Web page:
This phrase has nestled into my mind. And steadily, over the weeks since I first read it, it's become a mantra of sorts. "To feel held and heard." It's simple and beautiful. And it haunts me in a way that unlocks many years' worth of emotion.
I have a cousin whom I strongly admire. I always have, since we were little. She always demonstrated an effortless cool that was at once fascinating and intimidating so, I tended to keep my distance. In our adulthood we haven't been in much contact but, I do keep up with her goings-on via the ever-present social media. It was here I first read these words in the context of her expressing deep fulfillment and satisfaction in her career as a tattoo artist.
"I value my work," she wrote, "and I feel good about taking the time to make each client feel held and heard and to create exactly what they desire to the best of my ability."
There it was, stated in the most elegant and perfect way. She crystallized for me the very essence of a soul's mission: what I know I absolutely must do in this lifetime. She also revealed the very thing my heart craves most desperately.
You see, I have this thing about being heard. It's kind of embarrassing the way it creeps up and overwhelms me at times. Even as I write this, the lump in my throat is substantial enough to put pressure behind my eyes. My logical functions remind me that everyone, at some time or another, fails to receive and fully understand the communications of others. We fail to empathize. I am no exception. Even so, a certain irrational panic wells up in me when this occurs. It is particularly acute in instances where I'm vulnerable, where I speak up because I'm susceptible to injury, be it physical or emotional, and I'm asking - because I have to - for help. If the response is dismissive, or somehow indicates a lack of receptivity, something primal in me is triggered. But, since I live in a culture where such feelings are disdainfully disregarded, I've learned to be reserved about their expression.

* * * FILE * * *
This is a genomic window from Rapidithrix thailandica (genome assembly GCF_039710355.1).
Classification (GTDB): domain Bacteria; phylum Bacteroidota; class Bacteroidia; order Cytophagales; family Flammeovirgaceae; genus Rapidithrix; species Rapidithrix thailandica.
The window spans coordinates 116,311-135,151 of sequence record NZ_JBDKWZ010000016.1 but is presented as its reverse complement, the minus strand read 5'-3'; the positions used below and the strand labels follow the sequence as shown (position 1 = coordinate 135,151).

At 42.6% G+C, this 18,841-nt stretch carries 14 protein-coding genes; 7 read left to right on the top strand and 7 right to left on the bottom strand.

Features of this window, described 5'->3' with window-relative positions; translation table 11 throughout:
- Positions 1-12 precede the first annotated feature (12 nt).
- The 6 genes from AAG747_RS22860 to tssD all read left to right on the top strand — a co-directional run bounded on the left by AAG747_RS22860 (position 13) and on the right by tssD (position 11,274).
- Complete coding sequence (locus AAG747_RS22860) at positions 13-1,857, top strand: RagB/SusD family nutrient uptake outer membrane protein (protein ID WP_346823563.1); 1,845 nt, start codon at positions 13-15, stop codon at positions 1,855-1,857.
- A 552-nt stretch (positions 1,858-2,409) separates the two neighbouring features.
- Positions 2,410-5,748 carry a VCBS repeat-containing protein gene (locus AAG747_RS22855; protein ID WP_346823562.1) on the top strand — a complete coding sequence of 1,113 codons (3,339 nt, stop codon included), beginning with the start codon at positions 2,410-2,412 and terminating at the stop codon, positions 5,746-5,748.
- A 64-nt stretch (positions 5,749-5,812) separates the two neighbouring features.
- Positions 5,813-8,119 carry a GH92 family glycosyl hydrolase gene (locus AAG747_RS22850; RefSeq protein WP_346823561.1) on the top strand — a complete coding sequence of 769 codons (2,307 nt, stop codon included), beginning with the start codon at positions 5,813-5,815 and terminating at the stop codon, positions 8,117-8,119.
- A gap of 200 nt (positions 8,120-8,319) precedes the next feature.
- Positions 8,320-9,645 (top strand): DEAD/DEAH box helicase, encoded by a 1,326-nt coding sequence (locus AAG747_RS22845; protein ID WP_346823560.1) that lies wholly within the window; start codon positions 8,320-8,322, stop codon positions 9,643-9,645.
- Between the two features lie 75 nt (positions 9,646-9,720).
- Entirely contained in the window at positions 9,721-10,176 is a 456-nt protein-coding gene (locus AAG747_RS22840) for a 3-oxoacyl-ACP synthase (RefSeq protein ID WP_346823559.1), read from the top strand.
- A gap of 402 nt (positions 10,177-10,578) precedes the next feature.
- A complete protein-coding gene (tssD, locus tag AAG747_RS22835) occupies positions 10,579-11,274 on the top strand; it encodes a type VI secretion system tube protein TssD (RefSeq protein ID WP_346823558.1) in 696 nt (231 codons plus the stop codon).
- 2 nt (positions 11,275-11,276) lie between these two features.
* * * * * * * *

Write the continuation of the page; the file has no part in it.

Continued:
Imagine, if you will, a man with a peanut allergy. What is food to another is fatal to him, so much so that even trace amounts of the oil can trigger anaphylactic shock. Plenty of people, the vast majority of us in fact, have no problem enjoying these tiny, naturally occurring and seemingly harmless things. When he speaks up to inform others of his need - not preference, not inclination, not even choice, but actual life-or-death need - to be protected from them, he entrusts those with whom he speaks with a share in his well-being. That is an act of personal responsibility, humility and trust. It's the kind of thing that really must be heard. Merely scraping the peanut sauce off the pad thai is not going to cut it.
That's the kind of trepidation I feel much of the time but, work very hard to conceal. So, to read my cousin's statement, a warm declaration of willingness to hear, to receive that trust from her fellow human beings and to take pride in living up to it ... tears of relief burst forth spontaneously.
There have been two other occasions in my life where similar eruptions occurred.